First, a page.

(iii) the domain name has been registered and is being used in bad faith.

A. Identical or Confusingly Similar

Complainant owns numerous marks registered throughout the world containing MET-RX for an array of nutritional supplements, and has sold these products under the mark since 1991. As set forth above, Complainant sells these products on each inhabited continent, and also promotes its products via advertisements, publications, websites and sponsorships of athletes and competitions. Complainant has demonstrated that it has rights in the MET-RX mark.

The disputed domain name, <metrx.org>, contains Complainant’s MET-RX mark in its entirety. It is well settled that use of the extension “.org” does not avoid confusion. Additionally, many UDRP panels have held that the elimination of a hyphen in a domain name cannot avoid confusing similarity. The disputed domain name thus is identical to Complainant’s mark.

The Panel finds that Complainant has rights in the MET-RX mark, and that the disputed domain name is confusingly similar to Complainant’s registered mark. Complainant meets the first criterion of paragraph 4(a) of the Policy.

B. Rights or Legitimate Interests

Because it is generally difficult for a complainant to prove the fact that a respondent does not have any rights or legitimate interests in a disputed domain name, previous UDRP decisions have found it sufficient for Complainant to make a prima facie showing of its assertion.

Respondent is not affiliated with or related to Complainant, nor is Respondent licensed or authorized to use the MET-RX mark. Respondent is not known under the disputed domain name. On the evidence before the Panel, the disputed domain name resolved to a pay-per-click website displaying links to Complainant’s competitors, therefore Respondent does not appear to make any legitimate noncommercial or fair use of the disputed domain name. The Panel is satisfied that Complainant has made a prima facie showing of Respondent’s lack of rights or legitimate interests in the disputed domain name.

Respondent is in default, and has not provided any evidence in its own favor.

The Panel finds that the evidence is sufficient to establish that Respondent has no rights or legitimate interests in the disputed domain name, and thus Complainant meets the second criterion of paragraph 4(a) of the Policy.

C. Registered and Used in Bad Faith

Complainant has sold nutritional supplements under the MET-RX mark since 1991 and currently markets and sells the products worldwide. Additionally, the disputed domain name promotes nutritional supplements competitive with Complainant’s. Based on these facts, this Panel infers that Respondent was aware or must have been aware of Complainant’s mark when Respondent registered the disputed domain name in March 2010. The Panel finds that Respondent registered the disputed domain name in bad faith.

Complainant sent Respondent two cease and desist letters, to which Respondent did not respond. This Panel therefore infers that Respondent had specific knowledge of Complainant’s marks. Though at some point after Complainant sent the cease and desist letters the website became inactive, Respondent still holds the registration for <metrx.org>, has not acceded to Complainant’s request to voluntarily transfer the domain to Complainant, and could continue to use Complainant’s mark as part of the disputed domain name in bad faith.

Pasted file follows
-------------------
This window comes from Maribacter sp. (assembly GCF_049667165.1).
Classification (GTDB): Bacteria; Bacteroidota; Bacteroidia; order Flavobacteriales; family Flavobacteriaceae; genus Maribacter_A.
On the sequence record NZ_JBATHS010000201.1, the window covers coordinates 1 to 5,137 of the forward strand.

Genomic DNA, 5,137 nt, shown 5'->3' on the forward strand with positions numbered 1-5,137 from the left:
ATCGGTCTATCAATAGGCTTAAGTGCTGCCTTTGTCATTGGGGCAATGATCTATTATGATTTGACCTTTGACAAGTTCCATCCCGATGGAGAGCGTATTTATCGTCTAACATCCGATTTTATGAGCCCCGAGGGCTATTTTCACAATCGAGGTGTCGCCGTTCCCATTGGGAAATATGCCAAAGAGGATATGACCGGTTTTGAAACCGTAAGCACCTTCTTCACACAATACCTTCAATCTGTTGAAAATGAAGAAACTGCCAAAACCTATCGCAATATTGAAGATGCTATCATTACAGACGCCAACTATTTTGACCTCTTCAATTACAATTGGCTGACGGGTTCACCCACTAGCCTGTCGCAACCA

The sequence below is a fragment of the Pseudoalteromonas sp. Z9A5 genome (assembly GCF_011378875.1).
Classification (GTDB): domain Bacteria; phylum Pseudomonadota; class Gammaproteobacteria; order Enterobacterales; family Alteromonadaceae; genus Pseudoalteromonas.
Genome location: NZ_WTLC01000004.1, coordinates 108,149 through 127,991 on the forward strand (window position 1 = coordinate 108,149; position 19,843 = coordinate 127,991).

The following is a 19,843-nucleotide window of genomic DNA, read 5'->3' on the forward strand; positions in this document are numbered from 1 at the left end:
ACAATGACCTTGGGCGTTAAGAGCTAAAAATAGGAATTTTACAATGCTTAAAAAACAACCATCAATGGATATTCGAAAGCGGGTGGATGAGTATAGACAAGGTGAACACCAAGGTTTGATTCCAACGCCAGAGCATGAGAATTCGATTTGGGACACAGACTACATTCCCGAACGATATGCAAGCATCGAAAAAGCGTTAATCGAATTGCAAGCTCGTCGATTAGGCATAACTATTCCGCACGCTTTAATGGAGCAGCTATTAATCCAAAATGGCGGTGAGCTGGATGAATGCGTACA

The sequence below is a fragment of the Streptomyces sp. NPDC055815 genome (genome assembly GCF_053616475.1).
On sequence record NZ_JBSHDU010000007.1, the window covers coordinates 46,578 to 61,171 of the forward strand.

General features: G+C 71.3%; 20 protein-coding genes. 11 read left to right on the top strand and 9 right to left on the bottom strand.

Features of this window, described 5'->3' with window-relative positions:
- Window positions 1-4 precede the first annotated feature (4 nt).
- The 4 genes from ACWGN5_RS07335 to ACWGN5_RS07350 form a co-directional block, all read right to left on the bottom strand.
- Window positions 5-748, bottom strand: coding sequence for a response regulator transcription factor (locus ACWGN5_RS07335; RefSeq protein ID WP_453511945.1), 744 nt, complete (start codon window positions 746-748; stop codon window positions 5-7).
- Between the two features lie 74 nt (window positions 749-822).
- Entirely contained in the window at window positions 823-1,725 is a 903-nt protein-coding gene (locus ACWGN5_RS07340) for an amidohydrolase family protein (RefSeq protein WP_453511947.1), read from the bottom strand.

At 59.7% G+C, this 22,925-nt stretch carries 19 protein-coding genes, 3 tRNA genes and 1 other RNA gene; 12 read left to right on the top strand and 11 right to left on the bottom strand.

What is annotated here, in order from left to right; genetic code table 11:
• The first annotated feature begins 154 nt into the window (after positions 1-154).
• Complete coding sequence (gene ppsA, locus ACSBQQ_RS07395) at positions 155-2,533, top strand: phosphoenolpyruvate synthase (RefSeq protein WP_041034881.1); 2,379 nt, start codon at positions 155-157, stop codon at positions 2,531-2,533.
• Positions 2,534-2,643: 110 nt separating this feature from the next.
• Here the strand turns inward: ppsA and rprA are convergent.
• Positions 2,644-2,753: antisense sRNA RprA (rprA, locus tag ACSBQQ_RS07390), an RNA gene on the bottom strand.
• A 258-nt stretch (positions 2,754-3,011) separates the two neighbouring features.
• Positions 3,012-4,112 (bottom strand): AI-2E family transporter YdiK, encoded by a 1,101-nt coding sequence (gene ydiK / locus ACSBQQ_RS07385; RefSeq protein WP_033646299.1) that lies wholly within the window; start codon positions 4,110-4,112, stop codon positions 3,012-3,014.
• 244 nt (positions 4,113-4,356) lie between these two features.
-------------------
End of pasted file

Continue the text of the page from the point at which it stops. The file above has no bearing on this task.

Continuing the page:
Under paragraph 4(b)(iv) of the Policy, the Panel may find that Respondent has used the disputed domain name in bad faith if “[respondent] has intentionally attempted to attract, for commercial gain, Internet users to [respondent’s] website or other on-line location, by creating a likelihood of confusion with the complainant’s mark as to the source, sponsorship, affiliation, or endorsement of [respondent’s] web site or location or of a product or service on your web site or location.” Here, the disputed domain name resolves or resolved to a website that contains links to other sites for nutritional supplements that directly compete with Complainant’s MET-RX products. Respondent’s use of the disputed domain name clearly is an attempt to create confusion to attract Internet users to Respondent’s website for commercial gain.

It is now a well-known practice to display on a web page or search engine various links to other commercial websites under a pay-per-click commission scheme: every link activated by an Internet user enables the host to collect financial remuneration proportional to the number of connections. See, e.g., Deutsche Telekom AG v. WWW Enterprise, Inc., WIPO Case No. D2004-1078. Therefore, in the Panel’s view, it is evident that Respondent has registered and used the disputed domain name with the intent to attract Internet customers looking for Complainant’s nutritional supplements, thereby likely profiting from click-through revenue generated by the sponsored links.

This Panel finds that Respondent has registered and used the disputed domain name in bad faith, within the meaning of paragraph 4(b)(iv) of the Policy and that Complainant meets the third criterion of paragraph 4(a) of the Policy.

7. Decision

For the foregoing reasons, in accordance with paragraphs 4(i) of the Policy and 15 of the Rules, the Panel orders that the disputed domain name <metrx.org> be transferred to Complainant.

Sandra A. Sellers
Sole Panelist
Date: July 5, 2011